Competition for the title of the greatest living Geordie is stiff, but Nadine Shah is most certainly a contender. Not only has she released another knockout album in the shape of Kitchen Sink, but she also makes for a great interviewee, both forthright and funny.
In a recent chat with Jude Rogers for the Guardian, she talked about the pleasure of interrogating music journalists, having 8,000 copies of your new record delivered to your flat in error, how its cover art was inspired by Abigail's Party, and making an album that discusses subjects that some people (particularly men) might find discomforting: "If anyone takes offence to anything on Kitchen Sink, they're the one with the problem, not me."
Sonically, Kitchen Sink is slinky and seductive - but lyrically, it has real claws (and wit). While 2018's Holiday Destination was a more obviously big-picture political album, its follow-up finds Shah offering more intimate and personal reflections on the everyday tribulations of women the world over and defiantly resisting social expectations.
It would certainly have merited the Mercury nomination that Holiday Destination got, but none was forthcoming - which prompted the self-confessed Mercury obsessive to sound off on Twitter, only for her tweets to be deleted without her consent. It wasn't a bitter moan/rant about being snubbed personally, though, and she admitted that the judging process is fair - her point was that the prize should recognise and support commercial underdogs and emerging talent rather than give a credibility boost to bigger outfits no longer in need of the leg up.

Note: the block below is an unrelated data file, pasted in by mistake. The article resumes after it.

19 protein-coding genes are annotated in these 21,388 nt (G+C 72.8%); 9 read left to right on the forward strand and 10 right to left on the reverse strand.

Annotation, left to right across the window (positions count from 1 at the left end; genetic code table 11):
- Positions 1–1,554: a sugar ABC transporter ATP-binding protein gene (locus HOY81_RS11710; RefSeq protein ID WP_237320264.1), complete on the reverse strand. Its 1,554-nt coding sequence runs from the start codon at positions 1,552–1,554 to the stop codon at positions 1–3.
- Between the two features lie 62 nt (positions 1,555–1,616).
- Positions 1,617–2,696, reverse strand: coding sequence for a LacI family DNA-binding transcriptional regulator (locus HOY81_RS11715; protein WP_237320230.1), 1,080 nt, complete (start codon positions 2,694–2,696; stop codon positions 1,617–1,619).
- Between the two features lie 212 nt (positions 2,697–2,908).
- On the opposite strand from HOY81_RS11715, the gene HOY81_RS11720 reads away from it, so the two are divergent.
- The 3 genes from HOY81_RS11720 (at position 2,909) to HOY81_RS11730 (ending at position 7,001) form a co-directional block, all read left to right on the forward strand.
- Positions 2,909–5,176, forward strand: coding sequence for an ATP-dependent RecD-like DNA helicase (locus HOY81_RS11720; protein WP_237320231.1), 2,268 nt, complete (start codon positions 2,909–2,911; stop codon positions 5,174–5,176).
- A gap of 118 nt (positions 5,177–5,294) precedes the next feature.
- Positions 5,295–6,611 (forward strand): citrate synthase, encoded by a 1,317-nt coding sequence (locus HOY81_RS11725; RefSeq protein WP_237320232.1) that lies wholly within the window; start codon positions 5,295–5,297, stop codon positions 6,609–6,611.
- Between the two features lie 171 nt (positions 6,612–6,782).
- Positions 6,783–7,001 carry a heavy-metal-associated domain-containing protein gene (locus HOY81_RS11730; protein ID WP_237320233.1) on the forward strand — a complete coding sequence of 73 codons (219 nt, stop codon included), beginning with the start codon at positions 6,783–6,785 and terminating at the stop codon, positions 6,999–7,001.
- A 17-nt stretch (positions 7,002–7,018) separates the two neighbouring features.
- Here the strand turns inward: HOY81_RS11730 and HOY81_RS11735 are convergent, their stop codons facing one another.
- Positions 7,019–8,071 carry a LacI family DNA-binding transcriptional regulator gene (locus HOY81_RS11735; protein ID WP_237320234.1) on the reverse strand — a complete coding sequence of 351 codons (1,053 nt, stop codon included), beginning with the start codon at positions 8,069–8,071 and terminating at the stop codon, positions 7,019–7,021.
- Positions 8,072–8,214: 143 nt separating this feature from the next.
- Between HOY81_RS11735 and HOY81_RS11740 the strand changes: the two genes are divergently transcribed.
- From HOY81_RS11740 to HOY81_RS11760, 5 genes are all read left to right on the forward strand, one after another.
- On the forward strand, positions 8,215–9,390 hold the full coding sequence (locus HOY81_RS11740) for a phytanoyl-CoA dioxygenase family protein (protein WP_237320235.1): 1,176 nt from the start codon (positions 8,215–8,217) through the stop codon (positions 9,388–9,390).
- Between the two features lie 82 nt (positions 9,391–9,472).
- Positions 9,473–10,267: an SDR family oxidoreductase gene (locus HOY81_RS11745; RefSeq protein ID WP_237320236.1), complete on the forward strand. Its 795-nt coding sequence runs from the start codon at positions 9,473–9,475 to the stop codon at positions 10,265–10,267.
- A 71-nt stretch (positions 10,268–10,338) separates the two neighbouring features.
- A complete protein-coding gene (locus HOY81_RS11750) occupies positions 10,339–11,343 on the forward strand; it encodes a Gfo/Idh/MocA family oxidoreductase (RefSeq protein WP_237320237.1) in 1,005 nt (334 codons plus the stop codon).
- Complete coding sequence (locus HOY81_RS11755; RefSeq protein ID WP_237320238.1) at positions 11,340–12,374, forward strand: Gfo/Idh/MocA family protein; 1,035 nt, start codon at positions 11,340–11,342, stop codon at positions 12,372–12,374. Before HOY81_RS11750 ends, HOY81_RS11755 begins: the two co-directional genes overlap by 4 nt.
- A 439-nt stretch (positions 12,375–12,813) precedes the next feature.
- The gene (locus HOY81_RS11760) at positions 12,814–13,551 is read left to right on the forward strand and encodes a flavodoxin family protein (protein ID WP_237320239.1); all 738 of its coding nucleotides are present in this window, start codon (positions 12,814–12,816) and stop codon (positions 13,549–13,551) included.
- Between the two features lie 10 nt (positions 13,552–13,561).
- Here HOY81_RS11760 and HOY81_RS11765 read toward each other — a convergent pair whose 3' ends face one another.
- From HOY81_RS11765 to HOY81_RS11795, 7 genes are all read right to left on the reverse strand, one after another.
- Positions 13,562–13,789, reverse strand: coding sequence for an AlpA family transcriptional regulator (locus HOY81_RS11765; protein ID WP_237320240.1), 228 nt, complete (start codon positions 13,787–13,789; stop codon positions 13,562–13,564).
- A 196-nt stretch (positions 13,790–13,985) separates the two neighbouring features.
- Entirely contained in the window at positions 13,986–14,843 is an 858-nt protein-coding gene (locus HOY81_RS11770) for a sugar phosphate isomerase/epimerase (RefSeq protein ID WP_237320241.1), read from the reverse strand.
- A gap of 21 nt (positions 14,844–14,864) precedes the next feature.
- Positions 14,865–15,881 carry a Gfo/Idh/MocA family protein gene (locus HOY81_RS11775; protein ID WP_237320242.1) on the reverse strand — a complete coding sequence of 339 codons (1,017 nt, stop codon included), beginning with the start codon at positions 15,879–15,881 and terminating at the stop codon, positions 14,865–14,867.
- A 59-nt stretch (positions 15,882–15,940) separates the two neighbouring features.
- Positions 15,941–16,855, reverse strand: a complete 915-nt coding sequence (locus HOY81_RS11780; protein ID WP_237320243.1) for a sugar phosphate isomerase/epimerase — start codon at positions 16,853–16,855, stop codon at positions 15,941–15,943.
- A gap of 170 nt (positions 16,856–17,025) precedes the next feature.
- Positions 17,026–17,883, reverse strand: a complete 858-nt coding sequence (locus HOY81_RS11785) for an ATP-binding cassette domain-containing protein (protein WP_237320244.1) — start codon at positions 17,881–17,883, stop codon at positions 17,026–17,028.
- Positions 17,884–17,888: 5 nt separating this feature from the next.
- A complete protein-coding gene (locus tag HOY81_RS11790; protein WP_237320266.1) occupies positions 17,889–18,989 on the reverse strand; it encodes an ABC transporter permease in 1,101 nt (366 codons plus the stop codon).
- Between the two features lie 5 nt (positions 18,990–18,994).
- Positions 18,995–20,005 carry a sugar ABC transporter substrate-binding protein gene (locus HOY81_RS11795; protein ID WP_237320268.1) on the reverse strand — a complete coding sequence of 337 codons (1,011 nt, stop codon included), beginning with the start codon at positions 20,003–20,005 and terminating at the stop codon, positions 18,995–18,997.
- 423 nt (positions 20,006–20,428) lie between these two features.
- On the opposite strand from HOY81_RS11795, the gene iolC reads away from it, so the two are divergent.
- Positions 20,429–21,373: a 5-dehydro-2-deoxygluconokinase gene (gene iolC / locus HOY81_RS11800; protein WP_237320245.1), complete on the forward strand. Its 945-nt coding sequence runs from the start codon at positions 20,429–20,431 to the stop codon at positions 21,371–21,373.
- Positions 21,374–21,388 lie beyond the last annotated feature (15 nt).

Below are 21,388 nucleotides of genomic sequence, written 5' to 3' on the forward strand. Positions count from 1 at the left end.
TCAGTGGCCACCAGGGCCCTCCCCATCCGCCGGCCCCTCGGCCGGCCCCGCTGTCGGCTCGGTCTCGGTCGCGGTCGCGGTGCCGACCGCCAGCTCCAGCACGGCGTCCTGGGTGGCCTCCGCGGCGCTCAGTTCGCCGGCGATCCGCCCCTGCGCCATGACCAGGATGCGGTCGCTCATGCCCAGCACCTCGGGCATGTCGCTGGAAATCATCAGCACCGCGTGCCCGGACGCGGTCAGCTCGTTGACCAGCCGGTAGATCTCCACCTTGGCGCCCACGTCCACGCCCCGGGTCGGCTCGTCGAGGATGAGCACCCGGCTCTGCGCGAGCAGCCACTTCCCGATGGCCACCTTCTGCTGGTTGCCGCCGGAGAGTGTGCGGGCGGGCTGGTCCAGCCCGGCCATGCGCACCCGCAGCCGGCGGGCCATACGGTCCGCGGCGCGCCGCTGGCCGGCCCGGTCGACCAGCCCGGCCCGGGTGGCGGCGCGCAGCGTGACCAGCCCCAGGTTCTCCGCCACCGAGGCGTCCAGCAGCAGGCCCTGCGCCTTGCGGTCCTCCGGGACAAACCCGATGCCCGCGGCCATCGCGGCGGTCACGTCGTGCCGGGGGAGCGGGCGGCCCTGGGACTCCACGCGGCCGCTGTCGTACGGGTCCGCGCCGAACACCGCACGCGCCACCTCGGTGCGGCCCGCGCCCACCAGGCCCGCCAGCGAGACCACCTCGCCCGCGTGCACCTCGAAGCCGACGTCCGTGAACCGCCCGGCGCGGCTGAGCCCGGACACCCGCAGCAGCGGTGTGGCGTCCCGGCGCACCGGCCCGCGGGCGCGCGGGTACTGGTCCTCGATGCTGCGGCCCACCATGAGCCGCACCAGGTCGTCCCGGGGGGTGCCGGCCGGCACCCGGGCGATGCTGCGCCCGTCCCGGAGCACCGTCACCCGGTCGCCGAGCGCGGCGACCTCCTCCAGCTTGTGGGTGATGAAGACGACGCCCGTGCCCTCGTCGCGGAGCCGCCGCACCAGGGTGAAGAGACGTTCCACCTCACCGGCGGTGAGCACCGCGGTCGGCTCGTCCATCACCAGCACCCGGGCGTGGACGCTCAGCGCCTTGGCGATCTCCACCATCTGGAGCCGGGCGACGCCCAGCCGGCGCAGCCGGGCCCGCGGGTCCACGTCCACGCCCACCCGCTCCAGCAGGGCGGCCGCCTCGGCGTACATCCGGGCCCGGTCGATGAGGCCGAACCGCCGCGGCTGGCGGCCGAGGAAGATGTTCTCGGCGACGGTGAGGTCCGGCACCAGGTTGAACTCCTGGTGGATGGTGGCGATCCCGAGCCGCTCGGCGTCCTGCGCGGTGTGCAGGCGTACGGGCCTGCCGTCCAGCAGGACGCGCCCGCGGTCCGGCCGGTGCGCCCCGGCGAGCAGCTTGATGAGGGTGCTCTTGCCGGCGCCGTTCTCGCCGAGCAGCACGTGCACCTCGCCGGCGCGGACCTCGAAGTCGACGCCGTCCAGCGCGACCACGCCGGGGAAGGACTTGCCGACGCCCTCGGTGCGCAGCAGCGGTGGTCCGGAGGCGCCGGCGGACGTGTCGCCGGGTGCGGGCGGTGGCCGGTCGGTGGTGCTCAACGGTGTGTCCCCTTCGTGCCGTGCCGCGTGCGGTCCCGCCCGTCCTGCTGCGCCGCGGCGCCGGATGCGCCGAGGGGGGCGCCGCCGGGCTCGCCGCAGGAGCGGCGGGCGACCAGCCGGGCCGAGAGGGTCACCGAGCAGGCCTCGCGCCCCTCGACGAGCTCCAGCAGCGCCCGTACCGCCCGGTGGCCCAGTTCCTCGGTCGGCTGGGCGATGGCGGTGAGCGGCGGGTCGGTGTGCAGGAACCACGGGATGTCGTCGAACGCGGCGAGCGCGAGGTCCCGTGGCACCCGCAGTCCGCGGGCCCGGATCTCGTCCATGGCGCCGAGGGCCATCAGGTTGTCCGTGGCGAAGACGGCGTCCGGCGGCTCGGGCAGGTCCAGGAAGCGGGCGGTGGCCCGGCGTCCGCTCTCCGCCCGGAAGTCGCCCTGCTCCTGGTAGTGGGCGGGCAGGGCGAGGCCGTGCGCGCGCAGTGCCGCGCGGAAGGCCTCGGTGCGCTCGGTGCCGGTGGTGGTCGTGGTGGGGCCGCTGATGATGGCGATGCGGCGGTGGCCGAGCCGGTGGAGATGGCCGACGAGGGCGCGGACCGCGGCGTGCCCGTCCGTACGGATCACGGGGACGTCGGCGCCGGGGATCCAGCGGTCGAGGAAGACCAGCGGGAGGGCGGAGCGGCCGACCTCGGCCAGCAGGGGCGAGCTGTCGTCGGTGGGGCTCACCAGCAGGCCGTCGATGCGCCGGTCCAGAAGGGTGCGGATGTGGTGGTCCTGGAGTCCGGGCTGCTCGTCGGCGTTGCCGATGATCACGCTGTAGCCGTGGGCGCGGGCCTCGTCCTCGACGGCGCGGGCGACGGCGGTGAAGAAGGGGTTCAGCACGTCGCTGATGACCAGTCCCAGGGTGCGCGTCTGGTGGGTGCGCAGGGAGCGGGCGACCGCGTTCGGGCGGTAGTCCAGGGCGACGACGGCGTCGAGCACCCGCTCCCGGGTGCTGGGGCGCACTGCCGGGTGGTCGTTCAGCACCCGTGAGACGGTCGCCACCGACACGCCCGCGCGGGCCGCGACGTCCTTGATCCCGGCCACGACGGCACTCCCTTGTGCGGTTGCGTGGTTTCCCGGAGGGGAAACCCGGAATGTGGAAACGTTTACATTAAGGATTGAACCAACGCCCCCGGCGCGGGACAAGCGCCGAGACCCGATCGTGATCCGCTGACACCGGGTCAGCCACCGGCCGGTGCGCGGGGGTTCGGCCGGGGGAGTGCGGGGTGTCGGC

In Shah's world (and mine), Richard Dawson would have got a nomination for 2020, and I'd also have liked to see Pigs Pigs Pigs Pigs Pigs Pigs Pigs' Viscerals - an album that's probably been my most played through lockdown - get the nod of approval. But there is at least some North-East representation on the list, with Lanterns On The Lake's understatedly epic Spook The Herd in with an outside chance. Fingers crossed.